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A Guide to Jig Fishing

A Guide to Jig Fishing

A Guide To Jig Fishing

What is jig fishing? The practice of jig fishing is one that many experienced anglers swear by. Jig fishing is capable of reeling in huge bass, walleye, northern pike, and so many more. If you’ve never been jig fishing, check out this guide to see how this technique could elevate your fishing game! 

What is a Jig?

A jig is a type of fishing lure that is typically composed of a lead sinker, a molded hook, and some sort of soft material like hair or feathers to attract fish. 

Jig Head

The jig head is usually made of lead which creates a heavy lure with a hook molded to it. The hook shank length depends on what bait you plan to use, with shorter hooks being best for minnows and longer hooks being best for worms or grubs. When choosing the color of your jig head, keep in mind the environment in which you are fishing and the clarity of the water. Black or brown heads are fine for clear water, but you’ll want to use bright or even fluorescent colors when the water is dark or murky.

Arguably, the most important decision when choosing a jig head is the weight. Based on the water depth and type of fish you plan to catch, it’s important to choose a weight that will allow your jig to sink deep enough, but not so heavy that it sinks too rapidly. The ideal jig weight is anywhere between 3/8 and 1/2 ounce. 

Jig Body

Most jig bodies are made of rubber or silicone. These also come in a wide array of shapes and colors, including some animal shapes like lizards and insects. Bait itself, like minnows or leeches, can also be used as the jig body. The body usually includes a barbed collar to hold the soft plastic or live baits in place.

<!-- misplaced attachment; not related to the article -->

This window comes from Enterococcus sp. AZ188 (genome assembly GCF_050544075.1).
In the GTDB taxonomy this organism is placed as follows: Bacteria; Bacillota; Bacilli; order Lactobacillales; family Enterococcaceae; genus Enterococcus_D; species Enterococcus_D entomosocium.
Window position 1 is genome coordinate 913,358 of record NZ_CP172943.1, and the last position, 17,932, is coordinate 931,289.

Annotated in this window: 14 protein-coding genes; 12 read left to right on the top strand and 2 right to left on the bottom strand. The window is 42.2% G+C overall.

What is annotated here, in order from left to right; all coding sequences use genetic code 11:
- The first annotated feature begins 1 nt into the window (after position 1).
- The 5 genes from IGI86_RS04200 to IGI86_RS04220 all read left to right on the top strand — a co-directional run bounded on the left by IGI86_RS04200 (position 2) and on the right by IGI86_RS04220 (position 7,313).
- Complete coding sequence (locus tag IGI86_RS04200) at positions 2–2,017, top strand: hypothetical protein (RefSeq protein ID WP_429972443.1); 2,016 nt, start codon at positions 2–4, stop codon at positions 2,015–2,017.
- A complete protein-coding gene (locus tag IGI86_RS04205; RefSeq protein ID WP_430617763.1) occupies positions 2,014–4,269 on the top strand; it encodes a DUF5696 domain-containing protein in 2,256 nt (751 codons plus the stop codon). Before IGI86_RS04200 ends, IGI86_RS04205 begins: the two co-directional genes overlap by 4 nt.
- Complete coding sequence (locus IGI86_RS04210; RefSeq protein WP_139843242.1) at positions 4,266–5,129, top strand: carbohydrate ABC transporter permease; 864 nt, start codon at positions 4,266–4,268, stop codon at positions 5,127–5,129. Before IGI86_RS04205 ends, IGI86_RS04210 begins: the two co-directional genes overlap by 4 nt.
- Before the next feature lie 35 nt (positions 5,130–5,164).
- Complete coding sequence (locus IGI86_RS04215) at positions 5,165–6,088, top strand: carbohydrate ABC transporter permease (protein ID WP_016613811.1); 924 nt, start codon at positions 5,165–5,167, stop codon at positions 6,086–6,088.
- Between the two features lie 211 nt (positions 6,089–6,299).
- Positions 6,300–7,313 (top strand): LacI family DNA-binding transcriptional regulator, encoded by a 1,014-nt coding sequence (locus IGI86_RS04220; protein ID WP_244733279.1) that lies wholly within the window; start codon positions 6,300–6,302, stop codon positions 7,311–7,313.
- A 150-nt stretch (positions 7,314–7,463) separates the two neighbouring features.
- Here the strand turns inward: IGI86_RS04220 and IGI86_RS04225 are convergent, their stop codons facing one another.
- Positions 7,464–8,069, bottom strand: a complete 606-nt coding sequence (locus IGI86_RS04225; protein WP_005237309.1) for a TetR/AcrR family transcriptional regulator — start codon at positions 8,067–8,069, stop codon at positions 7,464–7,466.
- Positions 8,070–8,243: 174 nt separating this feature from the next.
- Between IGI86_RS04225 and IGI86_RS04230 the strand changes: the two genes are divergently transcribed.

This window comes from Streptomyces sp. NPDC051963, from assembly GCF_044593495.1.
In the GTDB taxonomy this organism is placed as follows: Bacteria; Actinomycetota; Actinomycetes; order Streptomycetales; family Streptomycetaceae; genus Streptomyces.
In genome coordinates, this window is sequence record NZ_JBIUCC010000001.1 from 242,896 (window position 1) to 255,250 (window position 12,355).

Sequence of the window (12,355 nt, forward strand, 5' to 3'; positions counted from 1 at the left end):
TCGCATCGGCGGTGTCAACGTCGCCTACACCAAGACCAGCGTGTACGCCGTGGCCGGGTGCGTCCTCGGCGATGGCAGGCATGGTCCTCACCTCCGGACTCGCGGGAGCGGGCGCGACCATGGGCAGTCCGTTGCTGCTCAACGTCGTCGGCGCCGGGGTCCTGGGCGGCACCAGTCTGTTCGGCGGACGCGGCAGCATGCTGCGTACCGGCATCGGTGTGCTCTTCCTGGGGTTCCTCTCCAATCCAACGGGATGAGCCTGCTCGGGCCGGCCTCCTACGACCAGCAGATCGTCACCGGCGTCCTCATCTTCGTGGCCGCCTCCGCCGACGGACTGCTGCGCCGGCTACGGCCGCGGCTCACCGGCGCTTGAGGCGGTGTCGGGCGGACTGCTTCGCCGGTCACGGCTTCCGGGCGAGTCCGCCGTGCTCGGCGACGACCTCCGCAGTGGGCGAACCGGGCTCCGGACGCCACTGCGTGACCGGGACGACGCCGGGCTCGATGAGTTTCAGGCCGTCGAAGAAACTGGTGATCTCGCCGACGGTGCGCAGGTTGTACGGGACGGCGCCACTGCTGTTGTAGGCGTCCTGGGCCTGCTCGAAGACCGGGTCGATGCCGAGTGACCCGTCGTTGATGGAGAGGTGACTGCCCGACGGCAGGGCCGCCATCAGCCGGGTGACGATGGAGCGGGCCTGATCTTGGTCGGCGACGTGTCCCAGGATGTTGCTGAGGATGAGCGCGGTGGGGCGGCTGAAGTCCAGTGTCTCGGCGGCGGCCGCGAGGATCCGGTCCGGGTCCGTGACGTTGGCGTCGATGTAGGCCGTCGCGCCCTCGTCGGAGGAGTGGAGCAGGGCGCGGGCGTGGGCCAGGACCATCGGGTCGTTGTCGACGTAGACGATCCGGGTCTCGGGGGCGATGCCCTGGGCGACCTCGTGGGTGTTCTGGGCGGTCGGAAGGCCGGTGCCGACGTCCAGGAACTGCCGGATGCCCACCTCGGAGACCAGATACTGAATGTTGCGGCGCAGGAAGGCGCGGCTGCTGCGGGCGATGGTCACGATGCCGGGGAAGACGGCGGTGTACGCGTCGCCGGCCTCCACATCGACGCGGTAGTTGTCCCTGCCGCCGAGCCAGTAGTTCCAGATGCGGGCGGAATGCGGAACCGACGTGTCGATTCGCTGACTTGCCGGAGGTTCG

Dressing a Jig

The last element of the jig is the soft material that attracts fish. Jigs can be dressed with a wide variety of materials including hair, feathers, soft plastics, and more. Many jigs, especially for freshwater fishing, include a weed guard to protect against the brush.


Tips for Success When Jig Fishing 

  1. Make Short, Jerky Motions

When jigging, the most popular technique is to allow the jig to float to the bottom, then jerk your rod quickly, only a short distance, and then allowing it to float back to the bottom. You can do this vertically or horizontally. Vertical jigging is often best in deeper waters.  

  1. Watch Your Line

An important thing to know about jig fishing is it’s not for anglers who prefer to sit back and relax. Jigging requires a lot of focus and attention to achieve the best results. Oftentimes when you cast your jig and it slowly sinks, fish can take the jig without you even feeling a pull. This means it’s important to always be watching your line because you never know when a big bass will come by. 

  1. Use Heavy Action Gear

Jig fishing is most successful when using heavy action fishing rods due to the weight and environment they’re often used in. Bass are one of the most popular fish to catch with jigs and they like to take shelter in thick brush and heavy weeds. Heavy action gear allows you to handle this rough terrain and catch bass like a pro.


Your Questions Answered

Okay, so you’re ready to go jig fishing but you have some more questions: 

Can you jig in saltwater?

What are some techniques for swimming a jig?

What are some popular jigs to use? What about Spinnerbait? Chatterbait?


Should I Wear Performance Fishing Apparel? 

Yes! People often forget about the importance of wearing performance fishing shirts when you plan to spend hours on the water in the heat, rain, or cold. The fishing apparel you choose ultimately affects your performance and health. Long sleeve fishing shirts should have UV protection, moisture-wicking, anti-odor, quick-dry, and ventilated features. You should also have fishing shorts with multiple deep pockets, 4-way stretch, moisture-wicking, and stain-resistant fabrics. Sun protection is extremely important, especially if you fish frequently.

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